·       There were schemes looking at heat networks across the board. Looking into cross-borough boundary heat networks. Matt explained he would come back to the committee with more information on heat networks, especially the NLWA. Keith Townsend explained there was a collaborative project currently with all North London boroughs to see if it was possible to connect heat networks using the NLWA. There had also been talks with the Department for Business, Energy, and Industrial Strategy and the GLA to support funding.

·       There were not currently plans to offer grants to landlords for retrofitting schemes but would signpost available government grants and launch an accredited supply list of local traders and builders.

·       In response to concerns from members over the level of detail included, Matt explained this report was an update on the annual report which provided more details on the plans to achieve net zero carbon.

·       He explained housing associations can be hard to deal with and different ones provide various levels of detail on their strategies. Moreover, they were currently more focused on their safety strategies.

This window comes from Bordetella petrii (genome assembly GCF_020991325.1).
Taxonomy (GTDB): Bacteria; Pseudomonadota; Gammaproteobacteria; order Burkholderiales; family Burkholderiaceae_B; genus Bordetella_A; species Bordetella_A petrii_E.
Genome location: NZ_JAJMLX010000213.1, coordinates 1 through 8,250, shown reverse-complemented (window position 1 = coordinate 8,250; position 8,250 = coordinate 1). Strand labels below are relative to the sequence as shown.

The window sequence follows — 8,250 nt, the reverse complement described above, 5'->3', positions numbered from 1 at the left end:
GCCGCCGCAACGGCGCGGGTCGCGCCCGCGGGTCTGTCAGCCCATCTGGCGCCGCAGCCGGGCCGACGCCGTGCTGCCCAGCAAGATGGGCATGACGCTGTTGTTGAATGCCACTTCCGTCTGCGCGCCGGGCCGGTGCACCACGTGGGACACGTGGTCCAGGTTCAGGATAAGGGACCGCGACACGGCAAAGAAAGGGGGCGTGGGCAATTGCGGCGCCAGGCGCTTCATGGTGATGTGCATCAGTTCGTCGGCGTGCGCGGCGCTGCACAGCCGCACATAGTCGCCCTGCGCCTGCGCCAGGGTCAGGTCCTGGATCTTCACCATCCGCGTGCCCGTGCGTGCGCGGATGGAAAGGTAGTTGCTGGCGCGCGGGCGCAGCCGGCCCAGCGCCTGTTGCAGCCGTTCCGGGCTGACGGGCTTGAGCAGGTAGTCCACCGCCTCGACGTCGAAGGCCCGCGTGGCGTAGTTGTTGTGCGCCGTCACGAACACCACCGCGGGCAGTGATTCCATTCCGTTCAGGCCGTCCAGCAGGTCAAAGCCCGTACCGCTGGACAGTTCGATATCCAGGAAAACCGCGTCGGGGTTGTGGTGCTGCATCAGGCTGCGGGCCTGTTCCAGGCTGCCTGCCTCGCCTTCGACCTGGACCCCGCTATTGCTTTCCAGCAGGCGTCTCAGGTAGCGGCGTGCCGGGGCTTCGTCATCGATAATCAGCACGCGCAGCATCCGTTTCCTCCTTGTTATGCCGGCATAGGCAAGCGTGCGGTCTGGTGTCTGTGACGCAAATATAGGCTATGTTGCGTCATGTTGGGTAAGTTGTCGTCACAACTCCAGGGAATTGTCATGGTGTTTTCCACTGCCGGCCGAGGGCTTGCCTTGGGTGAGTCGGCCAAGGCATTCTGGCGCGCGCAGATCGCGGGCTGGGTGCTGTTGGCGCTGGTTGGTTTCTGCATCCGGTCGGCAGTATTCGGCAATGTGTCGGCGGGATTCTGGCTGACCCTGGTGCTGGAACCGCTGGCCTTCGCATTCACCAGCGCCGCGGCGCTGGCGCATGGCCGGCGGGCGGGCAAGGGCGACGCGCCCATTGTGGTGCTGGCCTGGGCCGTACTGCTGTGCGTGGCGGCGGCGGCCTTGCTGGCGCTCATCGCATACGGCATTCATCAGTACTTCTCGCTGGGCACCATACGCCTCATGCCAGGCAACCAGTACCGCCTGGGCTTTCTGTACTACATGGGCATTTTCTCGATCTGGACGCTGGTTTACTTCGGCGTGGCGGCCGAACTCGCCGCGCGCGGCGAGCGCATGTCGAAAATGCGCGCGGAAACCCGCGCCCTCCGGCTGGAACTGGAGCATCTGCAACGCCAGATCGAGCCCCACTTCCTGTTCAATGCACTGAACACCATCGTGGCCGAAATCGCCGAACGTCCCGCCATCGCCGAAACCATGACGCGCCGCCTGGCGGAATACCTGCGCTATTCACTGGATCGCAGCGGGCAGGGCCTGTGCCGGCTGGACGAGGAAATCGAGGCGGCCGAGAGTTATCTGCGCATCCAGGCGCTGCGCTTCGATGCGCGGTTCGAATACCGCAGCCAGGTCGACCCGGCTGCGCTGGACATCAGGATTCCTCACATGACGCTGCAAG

·       Currently it was difficult to give feasible figures on the level of disruption to Bevin Court during the works, it will mostly likely be on the boiler room and they were working to minimise disruption.

·       The higher the grant received the less charge was put on leaseholders and the more schemes can be run.

·       UCL had done modelling to energy costs with retrofitting provisions, this was quite granular so could be picked up on different schemes. It has been challenging to model these costs due to the continued rising fuel costs.

·       He explained all council properties had feasibility studies done and looking at options of retrofitting for these.


Members noted the report



Q1 Performance Report (2022/23) - Libraries and Heritage pdf icon PDF 322 KB